Last edited: Nov 18, 2005
  5. txmomteacher2

    txmomteacher2 Enthusiast

    Joined:
    Jul 28, 2005
    Messages:
    2,008
    Likes Received:
    152

    Nov 18, 2005

    I agree that in some districts there is NO support whatsoever for the subs. In one of the districs that I sub for, all you have to be is 18 and breathing to be a sub. Oh and did I mention that the breathing part doesnt mean you have to be breathing all the time. When I started subbing we went to a training for about 3 hours. Did that help me in the classroom? NO I went to another training recently for a new district and did it have anything to do with our day in the classroom? No, we learned how to use the subfinder system and filled out paperwork and got our id's. For the first few years of subbing I was pretty much on my own to learn things about how a good sub handles their classroom. You are right that subs should have more training. If we had more training maybe the kids would be less disrespectful.
     
  6. GlendaLL

    GlendaLL Aficionado

    Joined:
    Mar 17, 2004
    Messages:
    3,393
    Likes Received:
    0

    Nov 18, 2005

    Educator - I read your post and did not see anything about your background. So, I'm not sure what classroom teacher training you have had or what previous experiences you have had as a teacher. Do you have a degree in education - or are you one of the substitute teachers who has a bachelors degree in some other area and the schools hired you anyway? Have you been a teacher in the past - or is subbing your first classroom experience?

    It might help to know this so that we know where you are coming from.

    I am currently a substitute teacher. I have a degree in elementary education. I have been an elementary school teacher. I had these experiences before I began subbing. I knew how to read lesson plans, classroom routines, how to handle behavior problems, etc.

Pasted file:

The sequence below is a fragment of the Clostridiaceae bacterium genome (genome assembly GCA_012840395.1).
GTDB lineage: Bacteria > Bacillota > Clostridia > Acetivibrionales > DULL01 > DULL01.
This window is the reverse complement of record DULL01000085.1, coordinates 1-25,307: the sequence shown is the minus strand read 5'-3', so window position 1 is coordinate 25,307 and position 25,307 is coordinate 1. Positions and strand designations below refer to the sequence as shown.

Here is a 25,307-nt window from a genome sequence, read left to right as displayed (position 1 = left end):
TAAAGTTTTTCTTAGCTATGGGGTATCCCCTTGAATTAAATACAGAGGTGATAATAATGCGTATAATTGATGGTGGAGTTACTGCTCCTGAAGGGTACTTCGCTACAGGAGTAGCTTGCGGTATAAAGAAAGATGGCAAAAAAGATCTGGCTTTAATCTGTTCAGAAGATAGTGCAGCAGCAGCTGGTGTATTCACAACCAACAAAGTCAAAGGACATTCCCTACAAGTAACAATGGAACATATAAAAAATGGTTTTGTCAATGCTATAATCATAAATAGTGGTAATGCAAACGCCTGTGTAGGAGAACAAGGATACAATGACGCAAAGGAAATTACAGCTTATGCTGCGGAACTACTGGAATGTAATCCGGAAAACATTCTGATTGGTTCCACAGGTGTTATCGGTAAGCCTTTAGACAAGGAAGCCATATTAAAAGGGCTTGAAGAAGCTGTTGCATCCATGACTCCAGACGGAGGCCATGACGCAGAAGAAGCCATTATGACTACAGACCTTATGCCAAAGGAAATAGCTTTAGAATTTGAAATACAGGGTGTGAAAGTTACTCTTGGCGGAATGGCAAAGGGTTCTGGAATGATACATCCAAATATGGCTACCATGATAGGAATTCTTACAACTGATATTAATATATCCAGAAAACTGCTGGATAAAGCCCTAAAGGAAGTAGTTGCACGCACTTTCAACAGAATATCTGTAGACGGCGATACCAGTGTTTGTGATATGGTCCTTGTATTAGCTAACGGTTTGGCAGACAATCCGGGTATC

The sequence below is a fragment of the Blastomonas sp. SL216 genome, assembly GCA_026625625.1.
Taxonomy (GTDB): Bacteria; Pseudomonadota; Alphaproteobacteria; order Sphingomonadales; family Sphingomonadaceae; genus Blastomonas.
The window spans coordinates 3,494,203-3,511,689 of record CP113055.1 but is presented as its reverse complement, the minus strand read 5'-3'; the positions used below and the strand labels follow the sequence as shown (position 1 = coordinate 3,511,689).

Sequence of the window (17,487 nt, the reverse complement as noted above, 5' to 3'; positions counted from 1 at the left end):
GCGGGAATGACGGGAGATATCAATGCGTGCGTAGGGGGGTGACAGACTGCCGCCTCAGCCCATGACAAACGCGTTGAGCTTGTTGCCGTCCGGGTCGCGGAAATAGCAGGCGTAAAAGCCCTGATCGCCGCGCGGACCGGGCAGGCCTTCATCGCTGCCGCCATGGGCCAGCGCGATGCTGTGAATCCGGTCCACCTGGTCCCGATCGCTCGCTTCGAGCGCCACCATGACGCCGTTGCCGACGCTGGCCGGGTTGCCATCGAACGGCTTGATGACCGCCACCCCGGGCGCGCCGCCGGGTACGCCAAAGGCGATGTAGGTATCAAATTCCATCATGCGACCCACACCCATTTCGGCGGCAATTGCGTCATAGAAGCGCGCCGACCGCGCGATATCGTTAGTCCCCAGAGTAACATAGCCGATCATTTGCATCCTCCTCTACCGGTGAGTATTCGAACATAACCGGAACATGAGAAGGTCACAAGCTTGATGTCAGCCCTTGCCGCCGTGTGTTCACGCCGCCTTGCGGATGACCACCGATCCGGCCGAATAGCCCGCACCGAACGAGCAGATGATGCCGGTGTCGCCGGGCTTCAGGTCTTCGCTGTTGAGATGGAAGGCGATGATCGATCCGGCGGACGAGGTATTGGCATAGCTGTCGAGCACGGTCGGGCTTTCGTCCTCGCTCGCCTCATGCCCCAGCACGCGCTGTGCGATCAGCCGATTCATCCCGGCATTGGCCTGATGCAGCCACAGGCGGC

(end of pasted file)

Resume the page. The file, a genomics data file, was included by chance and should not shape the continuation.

I still have some problems when I ask for help from the school's administration. Just today I was at a junior high and one young man was acting out. I talked to him - then gave him a stern warning. He acted out again, so I followed through and did what I said would happen - I sent him to the office. As he headed out the door, I called the office on the telephone. The secretary asked for the name of the student. When I told her his name, she immediately knew what had happened. A bit later, the principal came back to the classroom to ask what had happened. I told him. The principal said that this was a repeated issue with this student, thinking that he could act up for a substitute teacher. He lectured the student about his behavior and told him that he would have a detention because of his lack of self-control. I was very satisfied with the school backing me up in my position as a substitute.

    I have had two inicidents at different high schools where the students were out of control. I made it through the day at each of them. But, I have "written them off" my list of schools where I will substitute teach.

    If the school does not respect me and my job, I will not return. There are other schools where I can work - and have a fun, interesting, satisfying day.
     
  7. Suburban Gal

    Suburban Gal (formerly Elizabeth) Banned

    Joined:
    Aug 25, 2005
    Messages:
    1,622
    Likes Received:
    0

    Nov 18, 2005

    :eek:
    Actually, you're wrong! The 4th graders returned to a classroom where the teacher was there - just on the computer - and the 5th graders returned to a classroom where there was no teacher, but stayed with them anyhow. I didn't feel comfortable leaving them alone and after speaking to their teacher in the hallway as she was passing between rooms assured her I'd stay with them until she fully returned to teach her class. I even escorted both classes back to their classrooms myself. So please don't make assumptions before asking additional questions and gathering all the facts.

    And it's NOT a bad idea if I walked back with the students each time and even stayed with one of the classes until their teacher could return to resume their day.

    I'd also like to add that the teachers didn't tell me to take the classes back either.

    Sorry. But, I did outline my backgorund in my initial introductory post, which can be found here.

    I agree and I don't return to schools that respect me either. Like you said, there's plenty of other schools out there to sub at where you can be respected and i'd rather work at those than one I'm not respected at.

    I just recently 'wrote" off a community school district myself because I found myself without any backing with out of control students. I hated to do it, but it had to be done.

    Seems like you and I are so alike in this respect. :)
     
  8. GlendaLL

    GlendaLL Aficionado